On January 8, districts will be given access to a survey about the current state of district transition programs created for families not ready to send students back for full-time
in-class instruction.

We also need to know how many K-12 Presidents Council members are working remotely.  We are asking local presidents to contact their districts to find out how many members are working remotely with students.

Please email this information to your coordinators and copy K-12 Presidents Council President Warren Williams.

Federal grant money being released to districts

According to a B.C. Government media release on December 21, K-12 COVID-19 funding is being used to hire additional staff and increase cleaning in schools throughout B.C.

“We know this funding is making a tremendous difference for students and staff, keeping our schools open and supporting our safety plans during the pandemic,” said Education Minister Jennifer Whiteside.

New positions created include:

  • 252 educational assistants and 228,491 more staff hours
  • 403 additional custodial staff and 575,885 more staff hours
  • 244 additional staff including
    bus drivers and 202,744 more staff hours

We will continue to advocate that these additional staff and hours be maintained after COVID-19 has ended.

K-12 Follow Up to December 14th Webinar

Greetings,

We want to extend our thanks to all who were able to join the December 14th Webinar. We hope the information was helpful to you.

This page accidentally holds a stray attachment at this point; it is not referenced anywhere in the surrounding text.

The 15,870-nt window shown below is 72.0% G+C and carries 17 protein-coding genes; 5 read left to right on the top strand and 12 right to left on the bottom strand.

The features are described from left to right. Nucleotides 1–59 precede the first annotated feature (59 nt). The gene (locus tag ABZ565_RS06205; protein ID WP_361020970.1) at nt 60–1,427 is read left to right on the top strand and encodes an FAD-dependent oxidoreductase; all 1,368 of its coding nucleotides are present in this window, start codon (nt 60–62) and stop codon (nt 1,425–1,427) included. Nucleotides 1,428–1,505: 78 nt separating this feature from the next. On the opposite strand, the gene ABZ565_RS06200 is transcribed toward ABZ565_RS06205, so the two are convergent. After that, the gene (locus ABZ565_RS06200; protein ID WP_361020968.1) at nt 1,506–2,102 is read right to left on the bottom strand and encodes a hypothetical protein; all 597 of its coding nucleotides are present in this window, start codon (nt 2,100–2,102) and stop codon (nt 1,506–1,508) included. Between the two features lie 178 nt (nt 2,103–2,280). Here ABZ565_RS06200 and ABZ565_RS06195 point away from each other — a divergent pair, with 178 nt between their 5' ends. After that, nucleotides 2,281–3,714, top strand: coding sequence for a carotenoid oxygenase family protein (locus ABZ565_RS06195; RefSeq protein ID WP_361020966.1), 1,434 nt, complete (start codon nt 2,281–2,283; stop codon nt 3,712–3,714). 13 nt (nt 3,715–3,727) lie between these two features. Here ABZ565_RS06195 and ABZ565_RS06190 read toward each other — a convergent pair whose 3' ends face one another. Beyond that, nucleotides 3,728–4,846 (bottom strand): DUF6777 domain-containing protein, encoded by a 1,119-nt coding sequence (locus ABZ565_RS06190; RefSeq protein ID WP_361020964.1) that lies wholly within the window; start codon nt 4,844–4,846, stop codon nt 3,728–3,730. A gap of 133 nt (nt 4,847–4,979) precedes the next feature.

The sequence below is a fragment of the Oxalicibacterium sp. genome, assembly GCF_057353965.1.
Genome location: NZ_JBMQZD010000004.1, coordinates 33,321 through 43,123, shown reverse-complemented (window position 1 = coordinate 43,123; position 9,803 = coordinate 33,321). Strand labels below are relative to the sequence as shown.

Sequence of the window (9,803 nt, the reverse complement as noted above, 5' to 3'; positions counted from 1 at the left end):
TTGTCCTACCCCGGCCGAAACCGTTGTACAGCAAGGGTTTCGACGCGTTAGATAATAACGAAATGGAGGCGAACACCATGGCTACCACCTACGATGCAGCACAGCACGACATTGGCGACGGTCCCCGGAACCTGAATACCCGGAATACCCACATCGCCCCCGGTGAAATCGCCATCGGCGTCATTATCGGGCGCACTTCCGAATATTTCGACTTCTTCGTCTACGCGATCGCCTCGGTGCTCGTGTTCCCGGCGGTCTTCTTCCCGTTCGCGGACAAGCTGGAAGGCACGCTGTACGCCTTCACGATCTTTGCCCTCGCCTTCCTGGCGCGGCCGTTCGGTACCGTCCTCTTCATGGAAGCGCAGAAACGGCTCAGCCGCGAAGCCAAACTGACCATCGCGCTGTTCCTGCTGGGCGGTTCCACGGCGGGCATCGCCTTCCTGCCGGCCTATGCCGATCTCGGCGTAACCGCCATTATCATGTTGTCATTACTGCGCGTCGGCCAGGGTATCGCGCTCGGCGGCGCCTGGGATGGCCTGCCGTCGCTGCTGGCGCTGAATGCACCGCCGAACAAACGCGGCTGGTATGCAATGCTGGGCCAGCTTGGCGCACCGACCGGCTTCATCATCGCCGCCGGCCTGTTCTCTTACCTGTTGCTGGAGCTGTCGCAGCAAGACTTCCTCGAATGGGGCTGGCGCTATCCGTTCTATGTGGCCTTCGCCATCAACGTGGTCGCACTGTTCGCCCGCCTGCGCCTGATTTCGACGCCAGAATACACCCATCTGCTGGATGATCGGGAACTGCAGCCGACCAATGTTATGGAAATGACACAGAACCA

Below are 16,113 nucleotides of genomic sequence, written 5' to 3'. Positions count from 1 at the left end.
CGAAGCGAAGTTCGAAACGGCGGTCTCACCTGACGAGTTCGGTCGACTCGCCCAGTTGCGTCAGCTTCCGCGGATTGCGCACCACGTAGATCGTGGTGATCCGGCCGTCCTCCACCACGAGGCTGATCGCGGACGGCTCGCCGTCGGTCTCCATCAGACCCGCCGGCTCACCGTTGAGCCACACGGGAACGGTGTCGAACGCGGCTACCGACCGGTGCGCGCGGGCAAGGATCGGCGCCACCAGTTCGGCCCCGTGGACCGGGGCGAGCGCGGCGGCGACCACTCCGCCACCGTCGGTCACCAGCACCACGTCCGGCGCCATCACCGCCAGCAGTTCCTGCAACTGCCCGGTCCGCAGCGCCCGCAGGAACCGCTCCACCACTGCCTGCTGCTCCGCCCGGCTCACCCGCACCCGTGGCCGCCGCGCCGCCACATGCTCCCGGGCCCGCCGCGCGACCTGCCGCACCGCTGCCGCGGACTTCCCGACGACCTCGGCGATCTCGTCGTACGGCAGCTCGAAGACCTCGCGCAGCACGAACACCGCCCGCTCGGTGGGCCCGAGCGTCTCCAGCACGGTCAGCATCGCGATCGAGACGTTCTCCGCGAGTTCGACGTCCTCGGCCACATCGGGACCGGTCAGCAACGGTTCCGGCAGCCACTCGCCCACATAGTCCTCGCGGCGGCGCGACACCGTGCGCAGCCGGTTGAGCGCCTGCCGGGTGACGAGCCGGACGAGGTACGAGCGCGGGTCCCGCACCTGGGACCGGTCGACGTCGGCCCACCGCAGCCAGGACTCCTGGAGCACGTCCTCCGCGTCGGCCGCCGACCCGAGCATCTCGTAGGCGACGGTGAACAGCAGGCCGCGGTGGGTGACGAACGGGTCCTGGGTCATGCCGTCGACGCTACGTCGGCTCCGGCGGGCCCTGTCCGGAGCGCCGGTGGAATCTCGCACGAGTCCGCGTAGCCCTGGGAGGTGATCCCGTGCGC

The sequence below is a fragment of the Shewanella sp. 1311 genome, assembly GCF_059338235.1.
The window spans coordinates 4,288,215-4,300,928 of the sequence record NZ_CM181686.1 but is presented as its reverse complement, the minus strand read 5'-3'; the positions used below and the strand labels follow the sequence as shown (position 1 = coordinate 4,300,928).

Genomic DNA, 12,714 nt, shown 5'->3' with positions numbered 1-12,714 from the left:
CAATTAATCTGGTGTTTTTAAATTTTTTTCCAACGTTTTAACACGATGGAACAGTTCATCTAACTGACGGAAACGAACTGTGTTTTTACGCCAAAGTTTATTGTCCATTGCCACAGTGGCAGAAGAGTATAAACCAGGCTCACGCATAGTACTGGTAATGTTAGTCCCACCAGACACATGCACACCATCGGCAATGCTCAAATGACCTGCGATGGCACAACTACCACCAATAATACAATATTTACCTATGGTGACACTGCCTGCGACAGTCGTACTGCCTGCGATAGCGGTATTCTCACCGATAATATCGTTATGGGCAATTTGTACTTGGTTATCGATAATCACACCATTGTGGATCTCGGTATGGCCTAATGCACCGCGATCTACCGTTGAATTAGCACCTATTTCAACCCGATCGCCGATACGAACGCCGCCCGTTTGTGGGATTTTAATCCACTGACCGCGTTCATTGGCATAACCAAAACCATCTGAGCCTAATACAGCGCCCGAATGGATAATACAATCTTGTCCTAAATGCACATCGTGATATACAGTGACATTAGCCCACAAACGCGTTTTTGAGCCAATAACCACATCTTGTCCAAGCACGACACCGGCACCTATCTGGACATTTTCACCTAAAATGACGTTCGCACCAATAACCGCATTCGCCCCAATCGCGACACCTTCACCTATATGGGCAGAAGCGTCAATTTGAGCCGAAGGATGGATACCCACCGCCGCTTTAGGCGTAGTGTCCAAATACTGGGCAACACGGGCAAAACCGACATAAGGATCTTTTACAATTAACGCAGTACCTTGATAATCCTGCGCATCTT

As you are likely aware, the first COVID-19 vaccines have reached BC.  While we still have a long way to go, we are now entering the beginning of the end of this pandemic.

All information contained in this email is from public sources, and may be distributed to members or posted on your websites.

The targets the government has set include the K-12 sector in the second priority group, although some may have access to it earlier than that.  You can see the government’s projected schedule here.

We heard a number of questions put forward to Dr. Gustafson around the actual vaccine and what we know about it. Below is some helpful information.

https://www.canada.ca/content/dam/phac-aspc/documents/services/publications/diseases-conditions/what-you-need-to-know-covid-19-vaccine/what-you-need-to-know-covid-19-vaccine-eng.pdf